Land Use and Natural Butterfly Populations: Assessing Anthropogenic EffectsEPA Grant Number: GF9502211
Title: Land Use and Natural Butterfly Populations: Assessing Anthropogenic Effects
Investigators: Boughton, David A.
Institution: The University of Texas at Austin
EPA Project Officer: Broadway, Virginia
Project Period: August 1, 1995 through January 1, 2000
Project Amount: $27,814
RFA: STAR Graduate Fellowships (1995) Recipients Lists
Research Category: Academic Fellowships , Ecological Indicators/Assessment/Restoration , Fellowship - Ecology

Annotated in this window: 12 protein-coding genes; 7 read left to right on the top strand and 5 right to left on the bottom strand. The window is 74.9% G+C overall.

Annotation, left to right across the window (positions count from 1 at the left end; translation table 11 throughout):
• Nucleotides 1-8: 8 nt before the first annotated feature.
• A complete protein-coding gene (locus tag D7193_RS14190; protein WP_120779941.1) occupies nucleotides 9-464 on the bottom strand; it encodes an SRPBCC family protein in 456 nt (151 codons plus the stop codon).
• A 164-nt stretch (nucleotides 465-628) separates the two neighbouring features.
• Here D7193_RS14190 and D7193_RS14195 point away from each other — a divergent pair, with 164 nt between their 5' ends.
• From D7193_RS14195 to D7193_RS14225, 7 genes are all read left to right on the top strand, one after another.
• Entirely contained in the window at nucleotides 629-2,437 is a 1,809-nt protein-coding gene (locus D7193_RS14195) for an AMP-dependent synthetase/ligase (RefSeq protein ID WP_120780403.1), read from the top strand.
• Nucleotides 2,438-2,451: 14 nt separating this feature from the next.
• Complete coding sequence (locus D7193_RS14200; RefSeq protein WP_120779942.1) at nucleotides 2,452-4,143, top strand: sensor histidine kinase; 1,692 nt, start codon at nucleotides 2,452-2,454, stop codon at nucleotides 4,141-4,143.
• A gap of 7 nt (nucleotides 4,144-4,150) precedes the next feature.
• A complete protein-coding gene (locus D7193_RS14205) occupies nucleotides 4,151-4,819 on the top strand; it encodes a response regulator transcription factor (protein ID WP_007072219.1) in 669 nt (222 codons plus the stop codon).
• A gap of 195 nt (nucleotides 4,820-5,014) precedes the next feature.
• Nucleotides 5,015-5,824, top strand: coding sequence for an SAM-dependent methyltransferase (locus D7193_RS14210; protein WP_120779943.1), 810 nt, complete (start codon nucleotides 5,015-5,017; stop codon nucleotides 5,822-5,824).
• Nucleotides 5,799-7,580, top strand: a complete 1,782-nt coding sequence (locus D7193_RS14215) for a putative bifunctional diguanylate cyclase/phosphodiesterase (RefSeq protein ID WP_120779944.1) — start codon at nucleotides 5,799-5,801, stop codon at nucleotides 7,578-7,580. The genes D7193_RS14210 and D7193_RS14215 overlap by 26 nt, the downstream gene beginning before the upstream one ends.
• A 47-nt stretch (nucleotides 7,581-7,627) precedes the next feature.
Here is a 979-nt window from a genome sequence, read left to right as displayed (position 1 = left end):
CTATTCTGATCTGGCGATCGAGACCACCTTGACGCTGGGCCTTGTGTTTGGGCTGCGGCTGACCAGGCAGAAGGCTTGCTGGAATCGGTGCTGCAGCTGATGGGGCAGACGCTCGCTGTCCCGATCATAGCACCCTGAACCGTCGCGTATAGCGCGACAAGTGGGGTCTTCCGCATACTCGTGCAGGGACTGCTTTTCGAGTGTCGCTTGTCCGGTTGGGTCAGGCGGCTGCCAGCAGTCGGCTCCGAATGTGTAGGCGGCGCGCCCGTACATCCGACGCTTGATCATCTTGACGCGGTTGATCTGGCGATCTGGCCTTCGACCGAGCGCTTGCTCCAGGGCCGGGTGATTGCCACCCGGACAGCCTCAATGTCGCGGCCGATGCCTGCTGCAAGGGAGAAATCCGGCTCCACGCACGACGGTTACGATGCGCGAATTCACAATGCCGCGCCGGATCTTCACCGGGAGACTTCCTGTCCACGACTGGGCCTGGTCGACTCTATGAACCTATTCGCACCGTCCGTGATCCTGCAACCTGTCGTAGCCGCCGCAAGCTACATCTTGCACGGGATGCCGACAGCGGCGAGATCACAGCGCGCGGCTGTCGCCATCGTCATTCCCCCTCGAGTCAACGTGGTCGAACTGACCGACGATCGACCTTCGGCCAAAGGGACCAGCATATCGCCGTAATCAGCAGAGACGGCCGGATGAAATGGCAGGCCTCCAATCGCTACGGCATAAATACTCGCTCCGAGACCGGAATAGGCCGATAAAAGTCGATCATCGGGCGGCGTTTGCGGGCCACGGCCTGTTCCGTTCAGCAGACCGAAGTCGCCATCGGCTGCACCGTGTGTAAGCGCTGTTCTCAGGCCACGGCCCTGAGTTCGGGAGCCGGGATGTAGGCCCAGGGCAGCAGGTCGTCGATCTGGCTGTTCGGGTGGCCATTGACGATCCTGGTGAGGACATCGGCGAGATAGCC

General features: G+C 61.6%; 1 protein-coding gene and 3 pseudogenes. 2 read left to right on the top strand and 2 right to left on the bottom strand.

The purpose of this project is develop an approach to evaluating and predicting the effects of land use on natural butterfly populations. Two studies will be conducted. The first study will examine differences in the mechanisms of colonization in empty habitats in areas of highly disturbed, logged clearings versus colonization of low- disturbance, selectively logged forests in the Sequoia National Forest in California. The project will quantify response to differences to habitat, including spatial structure, temporal structure, and parasitoids, and behavior, including habitat preference, search efficiency. The information developed under this study will be applied to computer models to identify critical information and the relationship between model accuracy and completeness. A second study, conducted on populations of tropical butterflies in Costa Rica, will examine extinction risks from three different kinds of land use, including preservation, low-level extraction, and high-disturbance agriculture. For this study, landscape patterns will be characterized using images obtained by remote sensing, species will be selected and monitored to characterize the land use impacts to species of differing biotic connectivity, habitat use and mobility, and changes to habitat occupancy will be monitored and recorded. The data developed under this study will be used to assess the effects of land use alternatives on index values for each species evaluated, and attempts will be made to predict impact of land use on additional species with similar biotic traits.